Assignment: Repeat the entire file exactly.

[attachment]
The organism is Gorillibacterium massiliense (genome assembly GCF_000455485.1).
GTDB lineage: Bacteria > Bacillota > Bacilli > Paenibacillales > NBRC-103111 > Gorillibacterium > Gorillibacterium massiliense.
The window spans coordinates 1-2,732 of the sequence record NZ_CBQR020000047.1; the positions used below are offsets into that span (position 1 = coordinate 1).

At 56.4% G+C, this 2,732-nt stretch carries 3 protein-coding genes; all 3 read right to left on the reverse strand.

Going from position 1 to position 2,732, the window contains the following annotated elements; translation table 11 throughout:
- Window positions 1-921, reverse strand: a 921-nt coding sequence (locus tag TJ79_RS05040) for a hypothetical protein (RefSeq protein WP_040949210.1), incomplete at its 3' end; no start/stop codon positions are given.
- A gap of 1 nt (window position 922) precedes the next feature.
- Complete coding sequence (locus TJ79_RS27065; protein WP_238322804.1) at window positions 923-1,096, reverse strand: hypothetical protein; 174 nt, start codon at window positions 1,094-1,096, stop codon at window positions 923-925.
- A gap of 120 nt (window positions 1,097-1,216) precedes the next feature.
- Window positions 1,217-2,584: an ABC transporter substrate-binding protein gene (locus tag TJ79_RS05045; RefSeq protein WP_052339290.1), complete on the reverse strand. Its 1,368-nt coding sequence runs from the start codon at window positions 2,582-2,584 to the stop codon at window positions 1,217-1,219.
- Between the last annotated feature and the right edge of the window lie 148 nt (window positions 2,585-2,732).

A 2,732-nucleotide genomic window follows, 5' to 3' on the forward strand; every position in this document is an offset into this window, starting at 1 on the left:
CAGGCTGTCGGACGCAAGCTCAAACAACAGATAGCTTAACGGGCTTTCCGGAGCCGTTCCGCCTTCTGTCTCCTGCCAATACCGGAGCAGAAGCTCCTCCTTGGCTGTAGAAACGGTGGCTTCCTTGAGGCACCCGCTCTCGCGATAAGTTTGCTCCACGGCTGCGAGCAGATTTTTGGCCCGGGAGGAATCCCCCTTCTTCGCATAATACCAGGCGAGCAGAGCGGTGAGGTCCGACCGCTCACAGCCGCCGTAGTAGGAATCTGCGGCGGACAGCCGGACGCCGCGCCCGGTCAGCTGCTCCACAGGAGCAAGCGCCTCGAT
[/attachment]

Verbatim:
The organism is Gorillibacterium massiliense (genome assembly GCF_000455485.1).
GTDB lineage: Bacteria > Bacillota > Bacilli > Paenibacillales > NBRC-103111 > Gorillibacterium > Gorillibacterium massiliense.
The window spans coordinates 1-2,732 of the sequence record NZ_CBQR020000047.1; the positions used below are offsets into that span (position 1 = coordinate 1).

At 56.4% G+C, this 2,732-nt stretch carries 3 protein-coding genes; all 3 read right to left on the reverse strand.

Going from position 1 to position 2,732, the window contains the following annotated elements; translation table 11 throughout:
- Window positions 1-921, reverse strand: a 921-nt coding sequence (locus tag TJ79_RS05040) for a hypothetical protein (RefSeq protein WP_040949210.1), incomplete at its 3' end; no start/stop codon positions are given.
- A gap of 1 nt (window position 922) precedes the next feature.
- Complete coding sequence (locus TJ79_RS27065; protein WP_238322804.1) at window positions 923-1,096, reverse strand: hypothetical protein; 174 nt, start codon at window positions 1,094-1,096, stop codon at window positions 923-925.
- A gap of 120 nt (window positions 1,097-1,216) precedes the next feature.
- Window positions 1,217-2,584: an ABC transporter substrate-binding protein gene (locus tag TJ79_RS05045; RefSeq protein WP_052339290.1), complete on the reverse strand. Its 1,368-nt coding sequence runs from the start codon at window positions 2,582-2,584 to the stop codon at window positions 1,217-1,219.
- Between the last annotated feature and the right edge of the window lie 148 nt (window positions 2,585-2,732).

A 2,732-nucleotide genomic window follows, 5' to 3' on the forward strand; every position in this document is an offset into this window, starting at 1 on the left:
CAGGCTGTCGGACGCAAGCTCAAACAACAGATAGCTTAACGGGCTTTCCGGAGCCGTTCCGCCTTCTGTCTCCTGCCAATACCGGAGCAGAAGCTCCTCCTTGGCTGTAGAAACGGTGGCTTCCTTGAGGCACCCGCTCTCGCGATAAGTTTGCTCCACGGCTGCGAGCAGATTTTTGGCCCGGGAGGAATCCCCCTTCTTCGCATAATACCAGGCGAGCAGAGCGGTGAGGTCCGACCGCTCACAGCCGCCGTAGTAGGAATCTGCGGCGGACAGCCGGACGCCGCGCCCGGTCAGCTGCTCCACAGGAGCAAGCGCCTCGAT